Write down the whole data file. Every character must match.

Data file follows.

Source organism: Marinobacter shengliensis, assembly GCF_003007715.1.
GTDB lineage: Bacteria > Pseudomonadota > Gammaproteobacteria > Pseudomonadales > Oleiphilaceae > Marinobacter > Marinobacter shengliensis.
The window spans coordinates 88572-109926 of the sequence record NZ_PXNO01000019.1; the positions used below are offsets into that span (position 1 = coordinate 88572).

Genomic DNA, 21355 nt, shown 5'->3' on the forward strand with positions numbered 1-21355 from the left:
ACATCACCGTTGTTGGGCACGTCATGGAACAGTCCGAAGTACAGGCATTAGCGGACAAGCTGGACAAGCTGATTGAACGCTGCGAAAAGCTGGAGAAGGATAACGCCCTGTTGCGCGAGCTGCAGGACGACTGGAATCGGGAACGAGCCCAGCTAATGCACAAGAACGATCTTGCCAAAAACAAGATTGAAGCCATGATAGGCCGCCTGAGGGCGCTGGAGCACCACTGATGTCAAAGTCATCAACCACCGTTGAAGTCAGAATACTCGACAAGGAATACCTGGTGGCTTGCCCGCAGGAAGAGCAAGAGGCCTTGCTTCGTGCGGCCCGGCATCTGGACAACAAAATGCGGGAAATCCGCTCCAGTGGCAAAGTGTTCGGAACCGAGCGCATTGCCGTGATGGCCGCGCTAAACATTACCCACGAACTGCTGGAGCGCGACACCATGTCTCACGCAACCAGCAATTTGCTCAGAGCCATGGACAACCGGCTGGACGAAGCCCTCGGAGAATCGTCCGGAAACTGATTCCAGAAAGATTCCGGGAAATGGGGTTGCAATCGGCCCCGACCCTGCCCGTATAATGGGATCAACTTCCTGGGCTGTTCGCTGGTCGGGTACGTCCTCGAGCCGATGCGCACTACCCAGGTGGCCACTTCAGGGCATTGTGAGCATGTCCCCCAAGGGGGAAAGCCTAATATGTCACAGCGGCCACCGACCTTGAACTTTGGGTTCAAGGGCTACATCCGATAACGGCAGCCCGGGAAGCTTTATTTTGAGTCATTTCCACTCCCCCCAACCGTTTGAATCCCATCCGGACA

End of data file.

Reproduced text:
Source organism: Marinobacter shengliensis, assembly GCF_003007715.1.
GTDB lineage: Bacteria > Pseudomonadota > Gammaproteobacteria > Pseudomonadales > Oleiphilaceae > Marinobacter > Marinobacter shengliensis.
The window spans coordinates 88572-109926 of the sequence record NZ_PXNO01000019.1; the positions used below are offsets into that span (position 1 = coordinate 88572).

Genomic DNA, 21355 nt, shown 5'->3' on the forward strand with positions numbered 1-21355 from the left:
ACATCACCGTTGTTGGGCACGTCATGGAACAGTCCGAAGTACAGGCATTAGCGGACAAGCTGGACAAGCTGATTGAACGCTGCGAAAAGCTGGAGAAGGATAACGCCCTGTTGCGCGAGCTGCAGGACGACTGGAATCGGGAACGAGCCCAGCTAATGCACAAGAACGATCTTGCCAAAAACAAGATTGAAGCCATGATAGGCCGCCTGAGGGCGCTGGAGCACCACTGATGTCAAAGTCATCAACCACCGTTGAAGTCAGAATACTCGACAAGGAATACCTGGTGGCTTGCCCGCAGGAAGAGCAAGAGGCCTTGCTTCGTGCGGCCCGGCATCTGGACAACAAAATGCGGGAAATCCGCTCCAGTGGCAAAGTGTTCGGAACCGAGCGCATTGCCGTGATGGCCGCGCTAAACATTACCCACGAACTGCTGGAGCGCGACACCATGTCTCACGCAACCAGCAATTTGCTCAGAGCCATGGACAACCGGCTGGACGAAGCCCTCGGAGAATCGTCCGGAAACTGATTCCAGAAAGATTCCGGGAAATGGGGTTGCAATCGGCCCCGACCCTGCCCGTATAATGGGATCAACTTCCTGGGCTGTTCGCTGGTCGGGTACGTCCTCGAGCCGATGCGCACTACCCAGGTGGCCACTTCAGGGCATTGTGAGCATGTCCCCCAAGGGGGAAAGCCTAATATGTCACAGCGGCCACCGACCTTGAACTTTGGGTTCAAGGGCTACATCCGATAACGGCAGCCCGGGAAGCTTTATTTTGAGTCATTTCCACTCCCCCCAACCGTTTGAATCCCATCCGGACA